Old Woman


Her house is full of spiders,

their cobwebs anywhere –

secret yarns of connection created

with leaps of singular faith and due diligence.


These weavers are welcome in her corners.

If they stray from their high places,

listen to Jerry read "Old Woman"

she invites them to her garden.


She carries them regally upon a virgin page,

ushers them through an open door

with a certain mercy, based on her belief

that satisfaction waits for them among her vines.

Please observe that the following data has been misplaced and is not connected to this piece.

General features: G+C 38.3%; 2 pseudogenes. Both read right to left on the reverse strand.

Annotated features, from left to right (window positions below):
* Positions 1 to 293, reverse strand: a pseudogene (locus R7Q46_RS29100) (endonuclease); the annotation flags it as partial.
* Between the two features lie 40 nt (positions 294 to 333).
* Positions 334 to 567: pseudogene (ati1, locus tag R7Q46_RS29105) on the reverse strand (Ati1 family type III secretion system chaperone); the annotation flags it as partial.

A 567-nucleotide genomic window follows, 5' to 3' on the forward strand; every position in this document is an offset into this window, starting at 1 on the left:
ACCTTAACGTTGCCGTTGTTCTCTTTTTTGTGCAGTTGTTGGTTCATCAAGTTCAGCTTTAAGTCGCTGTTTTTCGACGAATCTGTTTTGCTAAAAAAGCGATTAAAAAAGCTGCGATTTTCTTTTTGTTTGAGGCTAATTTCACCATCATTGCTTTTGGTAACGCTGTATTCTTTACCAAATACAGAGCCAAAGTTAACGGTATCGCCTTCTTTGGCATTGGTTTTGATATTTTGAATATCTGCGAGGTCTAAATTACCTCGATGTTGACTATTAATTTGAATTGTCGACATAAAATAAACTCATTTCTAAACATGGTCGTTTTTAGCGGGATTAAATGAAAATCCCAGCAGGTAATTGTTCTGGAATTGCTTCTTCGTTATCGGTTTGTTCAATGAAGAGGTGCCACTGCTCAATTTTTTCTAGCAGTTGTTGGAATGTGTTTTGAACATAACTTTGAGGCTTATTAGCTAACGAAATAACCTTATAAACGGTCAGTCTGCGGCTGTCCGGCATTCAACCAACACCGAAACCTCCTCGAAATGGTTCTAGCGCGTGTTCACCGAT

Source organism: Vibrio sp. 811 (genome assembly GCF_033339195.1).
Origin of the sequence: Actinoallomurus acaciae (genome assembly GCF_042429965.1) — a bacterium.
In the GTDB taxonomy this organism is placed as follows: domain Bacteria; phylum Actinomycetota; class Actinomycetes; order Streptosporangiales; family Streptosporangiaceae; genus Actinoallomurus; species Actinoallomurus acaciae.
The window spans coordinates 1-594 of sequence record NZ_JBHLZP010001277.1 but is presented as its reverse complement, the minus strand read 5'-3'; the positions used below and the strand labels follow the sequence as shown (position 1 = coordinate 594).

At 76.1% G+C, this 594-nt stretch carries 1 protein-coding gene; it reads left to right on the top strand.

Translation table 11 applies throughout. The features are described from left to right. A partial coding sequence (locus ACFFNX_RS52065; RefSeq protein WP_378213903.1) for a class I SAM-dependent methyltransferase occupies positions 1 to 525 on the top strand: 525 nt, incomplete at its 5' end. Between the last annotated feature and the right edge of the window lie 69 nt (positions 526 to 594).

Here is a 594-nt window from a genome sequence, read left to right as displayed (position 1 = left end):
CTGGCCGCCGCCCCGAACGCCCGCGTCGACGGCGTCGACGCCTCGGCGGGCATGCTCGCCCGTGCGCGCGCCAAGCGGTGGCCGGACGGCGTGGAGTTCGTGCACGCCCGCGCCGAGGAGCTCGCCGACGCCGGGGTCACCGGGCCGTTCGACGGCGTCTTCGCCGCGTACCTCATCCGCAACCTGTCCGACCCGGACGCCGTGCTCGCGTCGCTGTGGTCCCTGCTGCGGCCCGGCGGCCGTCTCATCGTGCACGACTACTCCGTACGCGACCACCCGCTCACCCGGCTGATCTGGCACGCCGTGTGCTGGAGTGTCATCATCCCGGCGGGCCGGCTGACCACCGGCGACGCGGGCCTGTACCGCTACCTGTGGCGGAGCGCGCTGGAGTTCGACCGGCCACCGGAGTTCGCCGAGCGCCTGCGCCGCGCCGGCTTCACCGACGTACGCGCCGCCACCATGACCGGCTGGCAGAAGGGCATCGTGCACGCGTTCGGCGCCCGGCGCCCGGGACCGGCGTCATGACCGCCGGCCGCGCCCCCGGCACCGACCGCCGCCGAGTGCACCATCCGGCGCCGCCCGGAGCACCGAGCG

If she finds them when it is winter in her garden,

she speaks to them in a quiet voice,


before she turns away to another room.

Dried husks, residue of their meals,

litter her floor.


Their gray lacework decorates her favorite writing corner.


Her mind is full of words, insistent threads –

obscure yarns of connection – that beg

for the diligent leap, a certain faith.


She weaves a poem that comes from within,

the words unbidden – perhaps from a dream’s image.

She invites them to her pages.


She records them bravely in scribbled longhand,

reads them aloud, breathes them with full hope,

even eagerness, based on her belief


that satisfaction is only one verse away.

Yet, if her internal censor freezes her hand,

her voice stalls to a silence.


She turns away to another room.

Wadded pages, residue of her intent,

litter her floor.